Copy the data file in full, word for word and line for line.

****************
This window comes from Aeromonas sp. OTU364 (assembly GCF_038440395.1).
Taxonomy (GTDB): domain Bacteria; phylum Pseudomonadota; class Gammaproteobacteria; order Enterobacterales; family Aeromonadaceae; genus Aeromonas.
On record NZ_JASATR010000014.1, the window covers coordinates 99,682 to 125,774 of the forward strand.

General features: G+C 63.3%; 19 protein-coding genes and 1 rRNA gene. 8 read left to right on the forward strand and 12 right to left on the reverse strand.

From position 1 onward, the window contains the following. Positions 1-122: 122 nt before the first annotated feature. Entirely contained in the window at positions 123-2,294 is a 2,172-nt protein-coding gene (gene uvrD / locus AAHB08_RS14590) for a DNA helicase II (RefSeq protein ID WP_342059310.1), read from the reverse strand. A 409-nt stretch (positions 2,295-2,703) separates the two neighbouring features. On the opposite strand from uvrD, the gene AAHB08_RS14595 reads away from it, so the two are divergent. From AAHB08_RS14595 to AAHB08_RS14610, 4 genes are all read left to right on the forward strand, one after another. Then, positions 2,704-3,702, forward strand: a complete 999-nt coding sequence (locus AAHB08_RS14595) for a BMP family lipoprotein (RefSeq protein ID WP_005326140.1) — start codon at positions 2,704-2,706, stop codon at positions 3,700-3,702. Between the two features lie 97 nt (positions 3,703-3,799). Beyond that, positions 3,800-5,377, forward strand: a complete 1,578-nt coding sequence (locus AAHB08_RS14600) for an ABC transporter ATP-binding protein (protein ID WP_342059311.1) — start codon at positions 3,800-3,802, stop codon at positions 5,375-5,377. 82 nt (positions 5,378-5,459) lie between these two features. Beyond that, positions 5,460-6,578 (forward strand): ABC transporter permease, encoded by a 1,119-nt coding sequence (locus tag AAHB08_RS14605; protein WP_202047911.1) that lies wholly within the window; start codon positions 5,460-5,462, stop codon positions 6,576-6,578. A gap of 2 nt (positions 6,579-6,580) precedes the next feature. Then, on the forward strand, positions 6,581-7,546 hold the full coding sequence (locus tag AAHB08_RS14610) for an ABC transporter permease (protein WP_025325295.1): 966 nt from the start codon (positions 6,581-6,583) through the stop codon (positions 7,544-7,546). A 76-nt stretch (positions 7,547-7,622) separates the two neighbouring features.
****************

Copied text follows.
This window comes from Aeromonas sp. OTU364 (assembly GCF_038440395.1).
Taxonomy (GTDB): domain Bacteria; phylum Pseudomonadota; class Gammaproteobacteria; order Enterobacterales; family Aeromonadaceae; genus Aeromonas.
On record NZ_JASATR010000014.1, the window covers coordinates 99,682 to 125,774 of the forward strand.

General features: G+C 63.3%; 19 protein-coding genes and 1 rRNA gene. 8 read left to right on the forward strand and 12 right to left on the reverse strand.

From position 1 onward, the window contains the following. Positions 1-122: 122 nt before the first annotated feature. Entirely contained in the window at positions 123-2,294 is a 2,172-nt protein-coding gene (gene uvrD / locus AAHB08_RS14590) for a DNA helicase II (RefSeq protein ID WP_342059310.1), read from the reverse strand. A 409-nt stretch (positions 2,295-2,703) separates the two neighbouring features. On the opposite strand from uvrD, the gene AAHB08_RS14595 reads away from it, so the two are divergent. From AAHB08_RS14595 to AAHB08_RS14610, 4 genes are all read left to right on the forward strand, one after another. Then, positions 2,704-3,702, forward strand: a complete 999-nt coding sequence (locus AAHB08_RS14595) for a BMP family lipoprotein (RefSeq protein ID WP_005326140.1) — start codon at positions 2,704-2,706, stop codon at positions 3,700-3,702. Between the two features lie 97 nt (positions 3,703-3,799). Beyond that, positions 3,800-5,377, forward strand: a complete 1,578-nt coding sequence (locus AAHB08_RS14600) for an ABC transporter ATP-binding protein (protein ID WP_342059311.1) — start codon at positions 3,800-3,802, stop codon at positions 5,375-5,377. 82 nt (positions 5,378-5,459) lie between these two features. Beyond that, positions 5,460-6,578 (forward strand): ABC transporter permease, encoded by a 1,119-nt coding sequence (locus tag AAHB08_RS14605; protein WP_202047911.1) that lies wholly within the window; start codon positions 5,460-5,462, stop codon positions 6,576-6,578. A gap of 2 nt (positions 6,579-6,580) precedes the next feature. Then, on the forward strand, positions 6,581-7,546 hold the full coding sequence (locus tag AAHB08_RS14610) for an ABC transporter permease (protein WP_025325295.1): 966 nt from the start codon (positions 6,581-6,583) through the stop codon (positions 7,544-7,546). A 76-nt stretch (positions 7,547-7,622) separates the two neighbouring features.